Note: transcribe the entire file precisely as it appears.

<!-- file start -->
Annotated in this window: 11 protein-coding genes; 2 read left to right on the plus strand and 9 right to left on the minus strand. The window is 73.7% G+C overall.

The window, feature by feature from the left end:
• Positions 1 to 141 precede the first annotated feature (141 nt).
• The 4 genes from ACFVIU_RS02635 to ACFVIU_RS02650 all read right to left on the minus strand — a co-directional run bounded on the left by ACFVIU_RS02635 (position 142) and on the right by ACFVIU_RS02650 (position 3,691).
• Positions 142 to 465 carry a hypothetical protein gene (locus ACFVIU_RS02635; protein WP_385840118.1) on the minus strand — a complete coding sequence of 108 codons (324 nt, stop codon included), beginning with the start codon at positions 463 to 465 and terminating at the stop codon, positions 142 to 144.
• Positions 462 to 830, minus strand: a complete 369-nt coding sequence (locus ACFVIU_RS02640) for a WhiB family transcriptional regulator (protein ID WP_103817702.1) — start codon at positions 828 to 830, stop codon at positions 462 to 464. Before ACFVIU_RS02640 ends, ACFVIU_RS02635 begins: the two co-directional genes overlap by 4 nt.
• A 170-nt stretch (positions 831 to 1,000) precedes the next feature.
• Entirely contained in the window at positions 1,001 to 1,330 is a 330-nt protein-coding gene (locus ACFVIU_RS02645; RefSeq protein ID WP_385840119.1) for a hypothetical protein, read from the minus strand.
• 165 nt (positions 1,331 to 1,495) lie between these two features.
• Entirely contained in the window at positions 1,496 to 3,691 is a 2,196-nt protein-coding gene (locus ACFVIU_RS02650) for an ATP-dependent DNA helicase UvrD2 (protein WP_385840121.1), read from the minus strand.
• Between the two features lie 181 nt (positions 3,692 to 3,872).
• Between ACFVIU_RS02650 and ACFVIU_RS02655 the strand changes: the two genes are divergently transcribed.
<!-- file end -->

Annotated in this window: 11 protein-coding genes; 2 read left to right on the plus strand and 9 right to left on the minus strand. The window is 73.7% G+C overall.

The window, feature by feature from the left end:
• Positions 1 to 141 precede the first annotated feature (141 nt).
• The 4 genes from ACFVIU_RS02635 to ACFVIU_RS02650 all read right to left on the minus strand — a co-directional run bounded on the left by ACFVIU_RS02635 (position 142) and on the right by ACFVIU_RS02650 (position 3,691).
• Positions 142 to 465 carry a hypothetical protein gene (locus ACFVIU_RS02635; protein WP_385840118.1) on the minus strand — a complete coding sequence of 108 codons (324 nt, stop codon included), beginning with the start codon at positions 463 to 465 and terminating at the stop codon, positions 142 to 144.
• Positions 462 to 830, minus strand: a complete 369-nt coding sequence (locus ACFVIU_RS02640) for a WhiB family transcriptional regulator (protein ID WP_103817702.1) — start codon at positions 828 to 830, stop codon at positions 462 to 464. Before ACFVIU_RS02640 ends, ACFVIU_RS02635 begins: the two co-directional genes overlap by 4 nt.
• A 170-nt stretch (positions 831 to 1,000) precedes the next feature.
• Entirely contained in the window at positions 1,001 to 1,330 is a 330-nt protein-coding gene (locus ACFVIU_RS02645; RefSeq protein ID WP_385840119.1) for a hypothetical protein, read from the minus strand.
• 165 nt (positions 1,331 to 1,495) lie between these two features.
• Entirely contained in the window at positions 1,496 to 3,691 is a 2,196-nt protein-coding gene (locus ACFVIU_RS02650) for an ATP-dependent DNA helicase UvrD2 (protein WP_385840121.1), read from the minus strand.
• Between the two features lie 181 nt (positions 3,692 to 3,872).
• Between ACFVIU_RS02650 and ACFVIU_RS02655 the strand changes: the two genes are divergently transcribed.